I’ve always been generally critical of the opposition parties, and a lot of my friends (and haters) tend to stereotype me as a diehard PAP voter.
In fact, and some of my older friends know this, I used to be a bit of a CSJ fanboy. I remember reading “A Nation Cheated” back in the day and thinking his books were like the Holy Grail. I even wrote articles defending him in his 2016 by-election.
My views have obviously changed drastically since then. If you ask me today, I would argue that his policy platform is terrible. If he was in my constituency, I’m not sure I’d vote for him.
Why vote opposition
Having said that, I still think that there are solid reasons to vote in some opposition parties.
Two obvious reasons. The first is regarding civil rights issues. If you’re someone who places a premium on freedom of expression or association (as I do), I can see why it’s hard to get behind the incumbent. The PAP has demonstrated very little (if any) sign of budging on these grounds i.e., press freedoms, LGBTQ+ rights, freedom of speech (see laws like NPPA, 377A, POFMA).
The second is for constitutional reasons, which is a common argument among the Left in Singapore. Spoil the PAP’s 2/3 majority, and restore the Madisonian concept of separation of powers, and checks and balances.
At this point, many PAP voters go, “if PAP becomes a big bad wolf, then we’ll vote them out lor”. Unfortunately, that’s not how democratic politics works. History is filled to the brim with authoritarian regimes that originally gained momentum on bad arguments like that.
So I do largely agree, at least in principle, with many opposition thinkers that the supermajority is worth thwarting.
Why vote PAP
The problem is that these opposition parties are also the same ones that are fighting to introduce social democratic economic policies such as wealth taxes and welfare programmes, that I think will take Singapore in the wrong direction.
To be fair, these proposals in its current state are not super radical. But the problem is that many of these programmes usually start small, and then they expand overtime.
And this isn’t a slippery slope argument. To give you some context, the American Social Security system was introduced during the Great Depression in 1935. Its original conception was a very lean, means-tested programme for the handicapped, poor and old. Today, social security is an inefficient, bloated bureaucracy costing taxpayers hundreds of billions. Even liberals condemn it.
The Overton Window shifted from “We need a minimal welfare programme in these times of crisis” to “Poverty cannot be solved merely by welfare cheques” (actual quote by the NYT).
It is on this note that I have great fondness and appreciation for the PAP’s economic policies. For the most part, it has understood very fundamental economic principles such as moral hazards, incentives, and fiscal prudence.
And more importantly, it has stuck to them. They understand the importance of economic growth. When it dispenses welfare, it’s usually contained within some form of market-based structure. Even its ministers are paid based on a kind of market-based rate to deter corruption.
And that is why Singapore is one of the most prosperous countries today, even if this prosperity is contained within an illiberal polity. Not because Lee Kuan Yew was a God, but because he and his colleagues understood the virtues of free markets and problems of socialism during a dark time period where it was very unfashionable to be pro-capitalism.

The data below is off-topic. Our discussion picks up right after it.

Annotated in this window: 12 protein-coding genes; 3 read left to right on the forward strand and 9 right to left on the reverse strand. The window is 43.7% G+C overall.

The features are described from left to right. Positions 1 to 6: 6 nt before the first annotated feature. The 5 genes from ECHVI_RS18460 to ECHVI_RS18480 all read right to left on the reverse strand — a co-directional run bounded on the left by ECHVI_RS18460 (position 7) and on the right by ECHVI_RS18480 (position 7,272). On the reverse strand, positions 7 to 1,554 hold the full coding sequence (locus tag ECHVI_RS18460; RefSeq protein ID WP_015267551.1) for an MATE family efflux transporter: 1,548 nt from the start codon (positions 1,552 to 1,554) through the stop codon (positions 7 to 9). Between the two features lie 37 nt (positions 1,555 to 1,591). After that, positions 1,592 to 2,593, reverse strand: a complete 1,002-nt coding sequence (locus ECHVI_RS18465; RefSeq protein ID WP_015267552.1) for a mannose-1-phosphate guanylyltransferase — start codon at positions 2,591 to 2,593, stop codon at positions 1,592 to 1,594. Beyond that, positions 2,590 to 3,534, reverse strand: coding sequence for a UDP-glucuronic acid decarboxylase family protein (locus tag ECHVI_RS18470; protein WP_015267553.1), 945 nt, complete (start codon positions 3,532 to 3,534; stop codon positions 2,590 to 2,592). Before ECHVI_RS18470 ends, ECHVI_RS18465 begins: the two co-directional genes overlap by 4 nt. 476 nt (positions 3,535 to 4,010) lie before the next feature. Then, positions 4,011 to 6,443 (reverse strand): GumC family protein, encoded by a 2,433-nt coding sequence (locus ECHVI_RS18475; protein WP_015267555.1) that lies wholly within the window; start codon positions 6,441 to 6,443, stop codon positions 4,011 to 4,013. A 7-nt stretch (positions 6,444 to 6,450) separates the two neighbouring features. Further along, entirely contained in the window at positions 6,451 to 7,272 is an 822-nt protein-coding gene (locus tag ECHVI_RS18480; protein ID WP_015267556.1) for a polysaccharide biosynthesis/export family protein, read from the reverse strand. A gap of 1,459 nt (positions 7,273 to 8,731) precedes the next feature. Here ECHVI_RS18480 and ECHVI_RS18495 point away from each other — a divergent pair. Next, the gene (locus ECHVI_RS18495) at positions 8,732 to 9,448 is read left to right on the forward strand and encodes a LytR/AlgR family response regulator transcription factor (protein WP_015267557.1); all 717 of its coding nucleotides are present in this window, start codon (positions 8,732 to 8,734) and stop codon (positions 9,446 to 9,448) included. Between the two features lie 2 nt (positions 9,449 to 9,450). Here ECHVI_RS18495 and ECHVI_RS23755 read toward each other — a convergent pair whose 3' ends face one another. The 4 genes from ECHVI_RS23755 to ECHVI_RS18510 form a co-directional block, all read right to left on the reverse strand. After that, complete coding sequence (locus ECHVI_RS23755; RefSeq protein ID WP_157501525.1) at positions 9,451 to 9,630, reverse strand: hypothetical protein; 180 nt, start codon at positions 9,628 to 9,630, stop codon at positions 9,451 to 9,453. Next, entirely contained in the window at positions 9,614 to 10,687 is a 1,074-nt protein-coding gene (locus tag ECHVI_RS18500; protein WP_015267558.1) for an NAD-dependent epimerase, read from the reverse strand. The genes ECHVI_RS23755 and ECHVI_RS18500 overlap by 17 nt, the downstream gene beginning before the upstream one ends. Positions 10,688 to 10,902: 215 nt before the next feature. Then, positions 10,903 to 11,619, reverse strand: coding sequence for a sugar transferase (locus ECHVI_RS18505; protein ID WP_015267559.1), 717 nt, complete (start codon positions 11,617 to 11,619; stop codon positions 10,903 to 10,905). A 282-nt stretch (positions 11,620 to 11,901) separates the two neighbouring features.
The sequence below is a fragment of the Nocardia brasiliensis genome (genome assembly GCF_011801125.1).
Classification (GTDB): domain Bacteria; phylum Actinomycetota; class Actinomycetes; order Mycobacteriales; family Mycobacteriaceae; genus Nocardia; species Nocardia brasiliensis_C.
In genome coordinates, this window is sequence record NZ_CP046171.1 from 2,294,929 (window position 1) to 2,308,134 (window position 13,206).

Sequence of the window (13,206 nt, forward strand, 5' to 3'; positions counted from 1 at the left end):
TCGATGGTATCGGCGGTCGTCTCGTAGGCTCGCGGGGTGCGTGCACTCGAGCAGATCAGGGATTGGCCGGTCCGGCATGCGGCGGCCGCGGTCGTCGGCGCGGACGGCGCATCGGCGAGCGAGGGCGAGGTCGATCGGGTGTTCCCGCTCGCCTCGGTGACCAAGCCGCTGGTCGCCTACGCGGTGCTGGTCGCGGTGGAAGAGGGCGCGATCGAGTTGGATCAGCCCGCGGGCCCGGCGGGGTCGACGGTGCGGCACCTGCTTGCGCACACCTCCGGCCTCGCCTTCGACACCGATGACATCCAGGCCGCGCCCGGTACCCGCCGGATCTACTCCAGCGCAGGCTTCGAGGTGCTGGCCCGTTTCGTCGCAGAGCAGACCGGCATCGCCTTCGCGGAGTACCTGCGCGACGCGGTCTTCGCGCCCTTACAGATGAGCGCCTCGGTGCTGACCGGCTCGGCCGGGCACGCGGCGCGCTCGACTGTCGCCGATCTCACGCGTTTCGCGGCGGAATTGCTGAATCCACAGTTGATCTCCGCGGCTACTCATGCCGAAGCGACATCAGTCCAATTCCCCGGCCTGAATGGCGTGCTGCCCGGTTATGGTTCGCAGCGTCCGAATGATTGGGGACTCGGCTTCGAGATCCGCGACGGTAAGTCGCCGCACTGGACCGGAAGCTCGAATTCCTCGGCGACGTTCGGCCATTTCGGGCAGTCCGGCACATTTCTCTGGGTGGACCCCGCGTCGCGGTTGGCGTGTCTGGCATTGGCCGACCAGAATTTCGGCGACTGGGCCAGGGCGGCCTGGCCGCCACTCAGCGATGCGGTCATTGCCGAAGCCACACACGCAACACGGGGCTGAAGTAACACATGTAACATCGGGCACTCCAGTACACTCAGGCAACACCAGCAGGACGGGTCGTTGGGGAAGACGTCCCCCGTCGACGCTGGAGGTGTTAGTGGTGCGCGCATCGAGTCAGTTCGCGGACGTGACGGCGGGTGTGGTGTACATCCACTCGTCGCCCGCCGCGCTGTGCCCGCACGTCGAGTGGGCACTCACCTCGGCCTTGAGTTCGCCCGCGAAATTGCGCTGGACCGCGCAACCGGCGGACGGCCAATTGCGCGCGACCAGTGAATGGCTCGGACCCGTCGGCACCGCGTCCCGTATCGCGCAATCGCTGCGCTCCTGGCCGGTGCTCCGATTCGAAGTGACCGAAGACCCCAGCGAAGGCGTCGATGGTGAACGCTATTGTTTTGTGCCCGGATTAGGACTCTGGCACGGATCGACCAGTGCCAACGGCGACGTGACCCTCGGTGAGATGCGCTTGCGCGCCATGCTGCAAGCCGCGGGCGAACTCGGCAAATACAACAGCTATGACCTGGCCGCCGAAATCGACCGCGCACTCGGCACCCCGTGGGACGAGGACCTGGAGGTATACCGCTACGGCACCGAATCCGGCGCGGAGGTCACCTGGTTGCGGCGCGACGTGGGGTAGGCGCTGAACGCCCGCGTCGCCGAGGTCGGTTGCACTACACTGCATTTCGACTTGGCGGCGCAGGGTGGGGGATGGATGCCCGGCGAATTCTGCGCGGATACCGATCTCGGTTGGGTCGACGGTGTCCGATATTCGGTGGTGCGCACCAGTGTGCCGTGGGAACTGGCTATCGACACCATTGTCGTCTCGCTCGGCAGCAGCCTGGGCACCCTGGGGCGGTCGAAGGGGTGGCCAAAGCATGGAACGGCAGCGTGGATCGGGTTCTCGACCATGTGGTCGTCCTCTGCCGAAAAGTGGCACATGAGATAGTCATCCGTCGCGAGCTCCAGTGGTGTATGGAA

So as a market-leaning guy who cherishes individual freedoms, there are very real trade-offs involved, and no easy answers.
Why is politics so full of conflict?
A lot of my non-political friends like to ask me why politics is so divisive.
“Why can’t people just live and let live?”
“Eh you so free ah, why you like to argue all day on Facebook ah? Another day, another essay.”
Politics is divisive not because its most active participants are bad by nature, but because the rules of the game are set up in a way that incentivises conflict.
If my party wins, I get everything I want. If your party wins, I don’t get anything. So I better fight you to the death for it. And smear and defame you if if that’s what it takes. Why wouldn’t I? Democratic politics is a zero-sum game with high stakes and trade-offs.
In many aspects of our lives, people don’t behave that way. Within your families and workplaces, if there are disagreements, there is also room and incentive to compromise. No such room for compromise exists within democracy, except when it’s politicians logrolling at the expense of the taxpayer. Because civil life is a positive-sum game. Democracy is not.
And this is why I’m most aligned to the classical liberal position of limited government and free markets, and have been for the longest time. Classical liberals recognise that people are always going to have fundamental disagreements over extremely sensitive issues such as religion, abortion, LGBT rights, the use of environmental resources, gun rights, etc.
It is only when rules are decentralised, can we then allow for a plurality of goals to be pursued simultaneously. Only then can we allow different views to coexist, and be tolerated alongside each other — even if they may sting our moral intuitions.
That, in essence, is the classical liberal argument against government, against top-down planning and regulation. Not because we want rich people to prosper at the expense of the poor. Not because we only care about economic efficiency. Not because of any nonsense like that. But so that we don’t have to step into the voting booth and make difficult trade-offs, like we will all have to, come Election Day.
Donovan Choy is co-author with Bryan Cheang of an upcoming book published by World Scientific titled “Liberalism Unveiled: Forging a New Third Way for Singapore”.